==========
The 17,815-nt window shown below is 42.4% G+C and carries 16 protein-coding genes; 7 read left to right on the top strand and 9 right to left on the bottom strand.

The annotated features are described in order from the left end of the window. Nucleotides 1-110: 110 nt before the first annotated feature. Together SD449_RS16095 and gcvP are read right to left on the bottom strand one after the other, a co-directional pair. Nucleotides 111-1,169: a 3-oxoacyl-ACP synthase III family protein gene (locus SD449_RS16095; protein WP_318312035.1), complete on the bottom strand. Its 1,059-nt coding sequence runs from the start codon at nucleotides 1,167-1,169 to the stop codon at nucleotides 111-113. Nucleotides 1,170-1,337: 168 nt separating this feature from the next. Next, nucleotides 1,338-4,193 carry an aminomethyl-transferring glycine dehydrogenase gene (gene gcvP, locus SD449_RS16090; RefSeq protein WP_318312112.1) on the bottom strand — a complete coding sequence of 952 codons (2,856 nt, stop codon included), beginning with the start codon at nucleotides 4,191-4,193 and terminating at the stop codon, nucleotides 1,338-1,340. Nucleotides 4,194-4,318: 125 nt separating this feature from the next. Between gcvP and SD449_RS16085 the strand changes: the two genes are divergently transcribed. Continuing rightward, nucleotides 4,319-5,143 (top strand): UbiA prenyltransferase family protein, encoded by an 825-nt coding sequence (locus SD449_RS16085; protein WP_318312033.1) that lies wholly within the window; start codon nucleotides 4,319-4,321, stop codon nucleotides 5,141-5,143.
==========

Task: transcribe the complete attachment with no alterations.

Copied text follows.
The 17,815-nt window shown below is 42.4% G+C and carries 16 protein-coding genes; 7 read left to right on the top strand and 9 right to left on the bottom strand.

The annotated features are described in order from the left end of the window. Nucleotides 1-110: 110 nt before the first annotated feature. Together SD449_RS16095 and gcvP are read right to left on the bottom strand one after the other, a co-directional pair. Nucleotides 111-1,169: a 3-oxoacyl-ACP synthase III family protein gene (locus SD449_RS16095; protein WP_318312035.1), complete on the bottom strand. Its 1,059-nt coding sequence runs from the start codon at nucleotides 1,167-1,169 to the stop codon at nucleotides 111-113. Nucleotides 1,170-1,337: 168 nt separating this feature from the next. Next, nucleotides 1,338-4,193 carry an aminomethyl-transferring glycine dehydrogenase gene (gene gcvP, locus SD449_RS16090; RefSeq protein WP_318312112.1) on the bottom strand — a complete coding sequence of 952 codons (2,856 nt, stop codon included), beginning with the start codon at nucleotides 4,191-4,193 and terminating at the stop codon, nucleotides 1,338-1,340. Nucleotides 4,194-4,318: 125 nt separating this feature from the next. Between gcvP and SD449_RS16085 the strand changes: the two genes are divergently transcribed. Continuing rightward, nucleotides 4,319-5,143 (top strand): UbiA prenyltransferase family protein, encoded by an 825-nt coding sequence (locus SD449_RS16085; protein WP_318312033.1) that lies wholly within the window; start codon nucleotides 4,319-4,321, stop codon nucleotides 5,141-5,143.